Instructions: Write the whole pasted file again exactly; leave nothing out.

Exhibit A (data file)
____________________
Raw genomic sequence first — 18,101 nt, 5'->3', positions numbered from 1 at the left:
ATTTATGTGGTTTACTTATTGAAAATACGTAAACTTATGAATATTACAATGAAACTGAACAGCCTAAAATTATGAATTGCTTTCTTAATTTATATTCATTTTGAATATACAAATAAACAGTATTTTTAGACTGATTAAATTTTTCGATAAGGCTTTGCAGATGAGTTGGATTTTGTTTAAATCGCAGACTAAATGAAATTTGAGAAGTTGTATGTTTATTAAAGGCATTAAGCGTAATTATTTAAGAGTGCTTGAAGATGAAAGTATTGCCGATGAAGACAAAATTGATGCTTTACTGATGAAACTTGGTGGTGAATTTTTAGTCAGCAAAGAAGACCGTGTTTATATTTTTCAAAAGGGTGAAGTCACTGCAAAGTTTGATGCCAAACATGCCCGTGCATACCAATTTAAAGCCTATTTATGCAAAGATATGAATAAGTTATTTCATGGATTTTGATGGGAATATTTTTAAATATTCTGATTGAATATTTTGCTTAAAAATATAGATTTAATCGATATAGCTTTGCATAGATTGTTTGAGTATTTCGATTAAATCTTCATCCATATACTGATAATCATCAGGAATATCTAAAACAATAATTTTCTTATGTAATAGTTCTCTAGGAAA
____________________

Raw genomic sequence first — 18,101 nt, 5'->3', positions numbered from 1 at the left:
ATTTATGTGGTTTACTTATTGAAAATACGTAAACTTATGAATATTACAATGAAACTGAACAGCCTAAAATTATGAATTGCTTTCTTAATTTATATTCATTTTGAATATACAAATAAACAGTATTTTTAGACTGATTAAATTTTTCGATAAGGCTTTGCAGATGAGTTGGATTTTGTTTAAATCGCAGACTAAATGAAATTTGAGAAGTTGTATGTTTATTAAAGGCATTAAGCGTAATTATTTAAGAGTGCTTGAAGATGAAAGTATTGCCGATGAAGACAAAATTGATGCTTTACTGATGAAACTTGGTGGTGAATTTTTAGTCAGCAAAGAAGACCGTGTTTATATTTTTCAAAAGGGTGAAGTCACTGCAAAGTTTGATGCCAAACATGCCCGTGCATACCAATTTAAAGCCTATTTATGCAAAGATATGAATAAGTTATTTCATGGATTTTGATGGGAATATTTTTAAATATTCTGATTGAATATTTTGCTTAAAAATATAGATTTAATCGATATAGCTTTGCATAGATTGTTTGAGTATTTCGATTAAATCTTCATCCATATACTGATAATCATCAGGAATATCTAAAACAATAATTTTCTTATGTAATAGTTCTCTAGGAAA